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Our Trip To Eurodisney
Bags packed, mum and dad waiting on the edge of the bed at 6 a.m. on a cold June 2007 morning, waiting for daughters Bethan and Megan to wake up. We had been looking forward to this for months and when we dragged sleepy, reluctant children out of bed, it was clear who was the most excited!
Bethan Edwards was born in April 2004, having been diagnosed with HLHS. All children with severe heart conditions have difficult times ahead for themselves and their families however Bethan had had a particularly difficult first year - 5 months in hospital, 3 major open heart surgeries, 2 bouts of septaecemia and several cardiac arrests. That morning, it was all behind us as Bethan, now 3 and a bit, was being taken to Eurodisney for the very first time by her 13 year old sister, mum and dad (Mandy and Bryan).
We planned the trip as a 2 night break, and treated ourselves to a stay in the relatively grand surroundings of the Hotel Newport Bay, just a short courtesy bus ride away from the 2 parks. We also had to ensure that we could keep her Captopril medicine cool - so a fridge in the room was essential. Getting travel insurance for Bethan was easy with a range of different insurance companies catering for disabled people. We eventually chose Tesco’s with the policy being around £40.
The trip over to France on Eurostar was uneventful and on time. We didn't need to pay for Bethan because she's under 4, and as she's relatively small for her age, she easily tucked between two of us on a double train seat. The train took us straight to Eurodisney from London Waterloo, so there was no time to be lost that Friday afternoon - we explored the vast hotel and the 2 theme parks.
As Bethan is registered disabled, our paediatrician at Worcester hospital had already advised us to go straight to the Visitor's Centre at Eurodisney, as they could supply a pass for the whole family to get priority treatment on the rides, so we did not need to queue. This turned out to be really useful as over the 3 days we were there, we worked out that it saved us around 7 hours in queuing time!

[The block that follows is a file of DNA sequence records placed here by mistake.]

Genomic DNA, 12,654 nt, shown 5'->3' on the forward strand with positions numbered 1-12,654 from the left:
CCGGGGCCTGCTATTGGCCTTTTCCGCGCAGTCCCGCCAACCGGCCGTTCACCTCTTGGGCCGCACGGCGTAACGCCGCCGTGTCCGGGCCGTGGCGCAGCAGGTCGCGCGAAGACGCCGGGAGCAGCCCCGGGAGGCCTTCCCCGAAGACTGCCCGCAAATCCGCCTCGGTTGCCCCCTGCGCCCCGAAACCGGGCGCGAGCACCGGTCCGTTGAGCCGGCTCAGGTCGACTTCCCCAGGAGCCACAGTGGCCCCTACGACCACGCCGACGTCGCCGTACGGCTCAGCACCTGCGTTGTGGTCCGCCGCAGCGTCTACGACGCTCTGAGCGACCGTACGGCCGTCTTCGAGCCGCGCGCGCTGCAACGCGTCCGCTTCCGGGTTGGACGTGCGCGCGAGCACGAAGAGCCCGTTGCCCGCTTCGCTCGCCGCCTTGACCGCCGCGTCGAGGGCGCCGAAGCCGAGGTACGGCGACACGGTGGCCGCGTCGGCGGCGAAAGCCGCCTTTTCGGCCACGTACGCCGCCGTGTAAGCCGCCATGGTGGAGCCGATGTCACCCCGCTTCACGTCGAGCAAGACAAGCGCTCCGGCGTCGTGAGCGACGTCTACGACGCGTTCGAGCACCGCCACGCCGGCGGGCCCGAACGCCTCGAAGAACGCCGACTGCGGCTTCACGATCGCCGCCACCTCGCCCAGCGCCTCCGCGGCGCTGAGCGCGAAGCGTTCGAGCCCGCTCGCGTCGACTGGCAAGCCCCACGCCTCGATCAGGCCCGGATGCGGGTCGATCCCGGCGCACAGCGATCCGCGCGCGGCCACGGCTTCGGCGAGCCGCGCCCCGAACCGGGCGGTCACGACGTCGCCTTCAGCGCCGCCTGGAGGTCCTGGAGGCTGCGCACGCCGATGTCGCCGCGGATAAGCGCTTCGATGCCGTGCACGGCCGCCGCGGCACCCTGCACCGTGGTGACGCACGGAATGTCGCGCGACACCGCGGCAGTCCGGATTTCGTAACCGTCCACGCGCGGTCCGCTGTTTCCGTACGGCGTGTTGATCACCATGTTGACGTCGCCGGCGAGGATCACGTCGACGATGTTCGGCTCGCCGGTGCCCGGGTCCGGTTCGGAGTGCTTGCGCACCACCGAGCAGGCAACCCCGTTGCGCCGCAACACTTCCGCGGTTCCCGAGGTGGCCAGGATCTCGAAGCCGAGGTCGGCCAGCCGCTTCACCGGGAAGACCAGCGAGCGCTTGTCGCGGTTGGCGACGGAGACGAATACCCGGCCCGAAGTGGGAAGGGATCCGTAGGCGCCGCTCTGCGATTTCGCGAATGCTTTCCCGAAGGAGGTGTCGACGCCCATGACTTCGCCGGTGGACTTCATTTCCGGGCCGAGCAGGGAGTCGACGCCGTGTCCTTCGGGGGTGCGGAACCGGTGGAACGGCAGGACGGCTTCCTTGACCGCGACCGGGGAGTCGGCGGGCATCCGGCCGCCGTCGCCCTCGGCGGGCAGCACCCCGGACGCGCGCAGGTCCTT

Also, on most of the rides, the entry points for disabled people were very discrete, so that if there was a chance that you felt guilty about 'jumping the queue' (having a severe heart condition is not something that makes one 'visibly' disabled), then it made it a lot easier.
Something else that we found useful was that the Visitors Centre gave us a special information pack for disabled guests. This explained what rides were suitable for different categories of disablement. Bethan was disappointed that she couldn't go on the tea cups ride. Even though it didn't appear to go very fast, it was designated not suitable for those with a heart condition.
Bethan continues to have a severe speech delay and so, at the time, she only had a small handful of words that she could say, but the joy and excitement in her face, together with the animated hand gestures, told us that she could have stayed on the children's rides all day. Her favourite ride was Buzz Light Year and the Horse Carousel, for which Megan, 13, Mandy and I took it in turns to take her on. Our photographs with Buzz on his ride have pride of place at home.
Bethan didn't take so well to the Disney characters. They were okay when they were several metres away, but we never did get a picture of Bethan and the characters together. On the movie camera, I have a wonderful scene of Snow White signing autographs for others, and then pan down to reveal Bethan cowering around my legs, face buried in my knees, hanging on for grim life!
Eurodisney is a wonderful place for children. It's well run, friendly and we have some very happy picture memories to remember the trip by. Perhaps next time we can get breakfast with Mickey!
Bryan and Mandy Edwards